I'll probably get slaughtered for saying it but I much prefer cats to dogs!
Not that I dislike dogs. Far from it. Some of my best friends etc... I see the pleasure people get from them but to me they're kind of like groupies hanging around rock stars. The relationship is a bit too easy and one-sided. Getting a dog to dislike you is really hard but cats can take umbridge with you for any number of trivial reasons, from buying them Salmon & Shrimp flavoured food instead of Oceanfish Entrée to being squidged along the couch a few millimetres to make room for you to sit there. This makes it all the more rewarding when they do deign to be your friend and approach you for a head scratch. Learning to speak cat is also a more fascinating challenge because cats can make about 100 vocal sounds compared to a dog's measly 10.
There's also a weird gender fluidity issue with cats and dogs. I'm generalising a little here but I'd venture that a female dog appears more masculine and male cats seem slightly more feminine. I'm not saying there is anything sexual in my preference to cats, but I do look at a dog and, regardless of its biological sex I think 'muddy male roughty-toughty rugger player', where as without knowing whether a cat is male or female, I tend to think 'graceful artistic ballerina'. Aesthetically I'm just more drawn to the latter. Dogs strut about like British lager-louts abroad doing the 'we won the war' walk while cats clearly speak fluent French and seem to have done a term or two at a Swiss finishing school. It's a question of culture and deportment!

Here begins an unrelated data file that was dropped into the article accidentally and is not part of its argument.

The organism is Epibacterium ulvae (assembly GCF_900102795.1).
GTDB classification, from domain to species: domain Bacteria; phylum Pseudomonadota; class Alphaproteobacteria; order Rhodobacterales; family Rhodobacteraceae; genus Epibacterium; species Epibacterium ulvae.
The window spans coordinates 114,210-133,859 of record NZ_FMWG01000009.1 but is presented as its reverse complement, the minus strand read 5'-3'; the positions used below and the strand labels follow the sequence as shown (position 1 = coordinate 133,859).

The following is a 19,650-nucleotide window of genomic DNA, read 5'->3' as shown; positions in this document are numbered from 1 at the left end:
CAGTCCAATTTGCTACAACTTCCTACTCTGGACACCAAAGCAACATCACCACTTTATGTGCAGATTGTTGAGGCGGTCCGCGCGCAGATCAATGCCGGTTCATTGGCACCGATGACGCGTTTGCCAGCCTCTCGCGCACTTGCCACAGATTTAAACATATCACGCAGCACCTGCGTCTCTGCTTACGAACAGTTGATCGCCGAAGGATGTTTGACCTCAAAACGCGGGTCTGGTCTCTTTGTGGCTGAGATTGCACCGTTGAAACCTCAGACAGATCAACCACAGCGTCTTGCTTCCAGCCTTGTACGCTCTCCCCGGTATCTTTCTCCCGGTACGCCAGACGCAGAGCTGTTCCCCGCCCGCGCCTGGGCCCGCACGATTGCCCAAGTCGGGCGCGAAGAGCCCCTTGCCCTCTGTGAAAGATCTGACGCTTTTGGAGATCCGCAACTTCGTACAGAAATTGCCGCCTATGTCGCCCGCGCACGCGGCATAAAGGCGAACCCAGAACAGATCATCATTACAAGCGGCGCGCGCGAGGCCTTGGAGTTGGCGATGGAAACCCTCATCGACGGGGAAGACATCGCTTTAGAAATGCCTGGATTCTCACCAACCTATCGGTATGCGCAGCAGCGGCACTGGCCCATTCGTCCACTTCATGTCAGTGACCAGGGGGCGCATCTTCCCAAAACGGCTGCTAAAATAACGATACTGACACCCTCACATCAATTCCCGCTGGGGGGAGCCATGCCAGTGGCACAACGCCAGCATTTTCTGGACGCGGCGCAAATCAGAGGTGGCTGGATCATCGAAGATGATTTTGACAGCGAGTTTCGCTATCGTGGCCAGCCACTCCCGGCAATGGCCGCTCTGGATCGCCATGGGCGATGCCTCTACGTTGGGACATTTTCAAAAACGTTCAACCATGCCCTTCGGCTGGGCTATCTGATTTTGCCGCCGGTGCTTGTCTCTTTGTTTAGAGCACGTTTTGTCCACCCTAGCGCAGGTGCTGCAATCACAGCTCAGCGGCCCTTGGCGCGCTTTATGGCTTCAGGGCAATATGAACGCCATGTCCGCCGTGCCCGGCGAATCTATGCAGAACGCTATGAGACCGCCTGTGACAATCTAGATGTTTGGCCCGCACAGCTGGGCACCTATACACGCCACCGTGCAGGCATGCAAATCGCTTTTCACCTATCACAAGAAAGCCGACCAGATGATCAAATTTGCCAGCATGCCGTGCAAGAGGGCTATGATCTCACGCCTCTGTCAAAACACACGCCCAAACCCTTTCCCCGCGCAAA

I never had a cat until I was in my twenties, nor can I remember too many from my childhood. My sister had one. The only thing I remember about her (the cat, not my sister) was giving her a tickle one day revealed a large flea crawling about amid her fur, which perhaps, given my previously discussed entomophobia, should have frightened me off felines for life. For some reason it didn't.
I had a couple of cats while still in the UK. The first was a rescue kitten from Battersea Dog's home. (Yes, they re-home cats too - imagine the fights!). The second was a local tabby called Sapphire. She belonged to a family down our street that had several young children. I think what happened was, as the kids got older and more rowdy, the ageing cat thought 'blow this for a game of soldiers' and started following my wife and I home from work in search of a less frenetic life. Often she would be waiting on our front-door step when we arrived home, meowing to be let in. We took her back to her original home several times, but she persevered until in the end her owner said it would be OK to keep her! She played nicely with Coco our rescue cat and I remember noticing that she was 'left-handed'. She was able to pull open a door with her left paw but if the door was hinged the other way she just couldn't do it, though not for want of trying! So cute!
Unfortunately Sapphire soon died. She was already quite elderly when we got her and after a few years her kidneys failed and the vet almost insisted we put her out of her misery. I was gutted. She was my friend.
Coco made the move with my wife and I to Spain. We got her paperwork sorted out at the vets and British Airways assured us she would be looked after on the plane and met by a specialist pet handler at San Javier airport. When we landed however, the pet handler was nowhere to be seen. I heard a bit of a kerfuffle at the carousel as I approached to collect our luggage and there was Coco on the conveyor belt going round and round in her pet-carrier, meowing her little heart out while all the passengers were going 'aww' and cooing over her!